OAKLAND PARK – Eight years ago, Desmond Meade was homeless, recovering from drug addiction, and had even considered suicide. But he entered a treatment center and then a homeless shelter and, eventually, enrolled in an associates paralegal studies program.
Meade graduated at the top of his class and continued to earn high marks while completing his bachelor’s degree in public safety management.
Today, Meade is a fourth-year law student at Florida International University, three classes away from earning his Juris Doctor degree.
But Meade won’t practice law in Florida. He can’t even sit for the bar exam Meade, president of the Florida Rights Restoration Coalition, is among more than 1.5 million Floridians who cannot vote, cannot practice law and cannot sit on a jury due to a felony conviction.
Meade shared his story Sunday with congregants at the Unitarian Universalist Church of Fort Lauderdale in Oakland Park, whose morning service and afternoon Town Hall meeting focused on the federal government’s war on drugs and the mass incarceration of African Americans.
The sessions were based on Michelle Alexander’s book, The New Jim Crow: Mass Incarceration in the Age of Colorblindness, the church’s 2012-13 “Common Read” emphasized throughout the denomination.
“In order to challenge mass criminalization, we need to look at the issue as the major human rights, civil rights and racial justice issue of our time,” said Audrey Bomse, South Florida representative of the National Lawyer’s Guild.
Summarizing the main points of Alexander’s book, the church’s minister, the Rev. Gail Tapscott, said the war on drugs traps African Americans in a cycle of poverty. Police are more active in predominantly poor, minority communities, where large numbers of people are swept into the criminal justice system. Lacking adequate legal representation, minorities are often encouraged to take plea bargains rather than go to trial and risk a harsher sentence, she said.
“When we have one and a half million people who are disenfranchised and we only incarcerate a little over 100,000 of them, that tells you that a lot of people who are disfranchised never served a day in prison,” Meade said.
But life is never the same for those who are labeled felons. They lose a number of freedoms, including restrictions on where they may live. They will never re-assimilate into the larger society in the way they did prior to conviction, Tapscott said.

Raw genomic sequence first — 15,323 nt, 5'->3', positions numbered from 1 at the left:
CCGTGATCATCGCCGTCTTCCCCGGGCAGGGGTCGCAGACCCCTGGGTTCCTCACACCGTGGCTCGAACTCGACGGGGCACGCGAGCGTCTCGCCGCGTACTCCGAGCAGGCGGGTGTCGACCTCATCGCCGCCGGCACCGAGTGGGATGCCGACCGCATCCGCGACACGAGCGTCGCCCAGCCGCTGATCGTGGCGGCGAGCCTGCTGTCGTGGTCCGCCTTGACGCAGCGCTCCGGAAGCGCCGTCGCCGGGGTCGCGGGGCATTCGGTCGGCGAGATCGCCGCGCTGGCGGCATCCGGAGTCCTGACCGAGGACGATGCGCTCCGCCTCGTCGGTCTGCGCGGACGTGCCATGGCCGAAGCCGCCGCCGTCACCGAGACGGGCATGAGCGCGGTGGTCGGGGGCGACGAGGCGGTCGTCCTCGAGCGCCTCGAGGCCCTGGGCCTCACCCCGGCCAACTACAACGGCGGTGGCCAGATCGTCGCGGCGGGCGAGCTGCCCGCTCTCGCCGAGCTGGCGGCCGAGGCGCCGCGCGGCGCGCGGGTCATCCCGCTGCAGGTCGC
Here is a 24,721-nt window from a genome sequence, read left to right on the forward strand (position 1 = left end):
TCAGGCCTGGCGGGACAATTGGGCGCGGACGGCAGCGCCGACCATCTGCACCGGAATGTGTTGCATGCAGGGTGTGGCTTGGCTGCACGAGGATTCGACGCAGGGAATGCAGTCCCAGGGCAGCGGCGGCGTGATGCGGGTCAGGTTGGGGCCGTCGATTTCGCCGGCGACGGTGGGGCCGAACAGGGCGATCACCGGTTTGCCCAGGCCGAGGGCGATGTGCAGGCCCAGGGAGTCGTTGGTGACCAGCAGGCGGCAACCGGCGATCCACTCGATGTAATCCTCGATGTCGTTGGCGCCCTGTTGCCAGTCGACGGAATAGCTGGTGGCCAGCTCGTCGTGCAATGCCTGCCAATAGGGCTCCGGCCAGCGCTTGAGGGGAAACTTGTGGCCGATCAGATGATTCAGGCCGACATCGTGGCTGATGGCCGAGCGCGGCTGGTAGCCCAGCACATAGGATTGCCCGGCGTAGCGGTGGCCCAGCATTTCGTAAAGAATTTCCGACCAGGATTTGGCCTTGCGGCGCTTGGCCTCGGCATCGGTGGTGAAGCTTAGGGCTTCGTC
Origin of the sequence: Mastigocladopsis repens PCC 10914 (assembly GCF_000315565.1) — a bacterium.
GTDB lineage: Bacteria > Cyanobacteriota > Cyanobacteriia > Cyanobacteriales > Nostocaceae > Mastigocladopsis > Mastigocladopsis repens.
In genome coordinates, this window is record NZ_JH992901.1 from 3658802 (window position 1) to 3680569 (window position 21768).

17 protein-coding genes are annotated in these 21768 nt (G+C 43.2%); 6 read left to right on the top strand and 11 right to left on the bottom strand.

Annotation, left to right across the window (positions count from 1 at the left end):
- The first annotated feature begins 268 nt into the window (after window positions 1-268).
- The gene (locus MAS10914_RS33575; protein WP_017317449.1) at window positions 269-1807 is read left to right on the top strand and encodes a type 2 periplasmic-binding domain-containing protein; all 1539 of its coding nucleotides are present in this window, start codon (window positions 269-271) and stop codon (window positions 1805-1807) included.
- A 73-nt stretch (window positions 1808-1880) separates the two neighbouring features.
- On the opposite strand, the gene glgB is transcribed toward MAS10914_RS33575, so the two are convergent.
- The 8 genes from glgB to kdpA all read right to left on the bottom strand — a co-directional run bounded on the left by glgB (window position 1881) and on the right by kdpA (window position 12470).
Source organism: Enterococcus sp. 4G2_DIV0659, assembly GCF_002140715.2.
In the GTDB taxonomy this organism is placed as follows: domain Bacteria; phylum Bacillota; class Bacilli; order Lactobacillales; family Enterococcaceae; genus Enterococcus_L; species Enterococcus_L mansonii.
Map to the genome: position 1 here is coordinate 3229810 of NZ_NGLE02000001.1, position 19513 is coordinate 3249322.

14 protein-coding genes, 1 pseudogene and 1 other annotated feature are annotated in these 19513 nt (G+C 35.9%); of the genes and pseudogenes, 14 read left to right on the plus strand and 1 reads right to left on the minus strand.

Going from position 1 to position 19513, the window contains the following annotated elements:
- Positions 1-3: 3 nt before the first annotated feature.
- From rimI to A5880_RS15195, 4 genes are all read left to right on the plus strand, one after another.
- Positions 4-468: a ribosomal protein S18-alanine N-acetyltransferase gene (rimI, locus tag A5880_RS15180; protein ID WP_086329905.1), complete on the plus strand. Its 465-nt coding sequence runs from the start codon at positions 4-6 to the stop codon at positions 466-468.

In Florida, it’s easy to become a felon, Meade said. Just drive with a suspended license; catch a lobster whose tail is too short; disturb turtle nest eggs at the beach; burn a tire in public; release balloons into the air.
Evan Rowe, a political science and American history professor at Broward College, said the drug war jails low-level players, while ignoring the dealers at the top who enjoy the political connections and capital to avoid detention.
In Florida, more than 70 percent of those incarcerated have committed non-violent offenses, such as drug possession, Meade said.
Every time someone is disenfranchised, the community loses a voice, Meade said. It eventually becomes politically insignificant.
“There’s not enough political capital to deal with issues that impact the black community and that comes primarily from felon disfranchisement.” Meade said.
Noting the panel’s lawyers, activists and professors, Muhammed Malik of the Florida Rights Restoration Coalition said it is important to approach mass incarceration from varied perspectives and positions “to find the best way to move forward.”
Meade said his organization is preparing to launch a ballot initiative to amend the state Constitution so that once a felon completes the non-monetary portion of a sentence, the right to vote will be automatically restored.
His goal is to get half of the 1.5 million disfranchised to convince 10 family members each to support the initiative.
Although Meade can take the bar exam and practice law in other states, he refuses to do so. He compares it to slaves’ crossing states lines to become free people.
“I refuse to even re-enact that,” Meade said. “I’ve decided that I’m staying right here in Florida until we change these things.”
Growing up in Miami, Malik said, he saw friends stripped of their voting rights and was introduced to what he called the school-to-prison pipeline.
In opening comments, Col. Al Pollock, executive director of the Department of Law Enforcement of the Broward Sheriff’s Office, said BSO is working with the School Board of Broward County to refrain from getting involved in school disciplinary issues unless an actual crime is committed.
Pollock also discussed BSO’s civil citation program which gives juvenile offenders a second chance to wipe clean their criminal record. To be eligible, they must be 17 or younger, their offense must be a misdemeanor and they must have no prior record.
Participants must complete 50 hours of community service. “We want to judge our success by the number of kids we keep out of jail, not just the number of arrests,” Pollock said.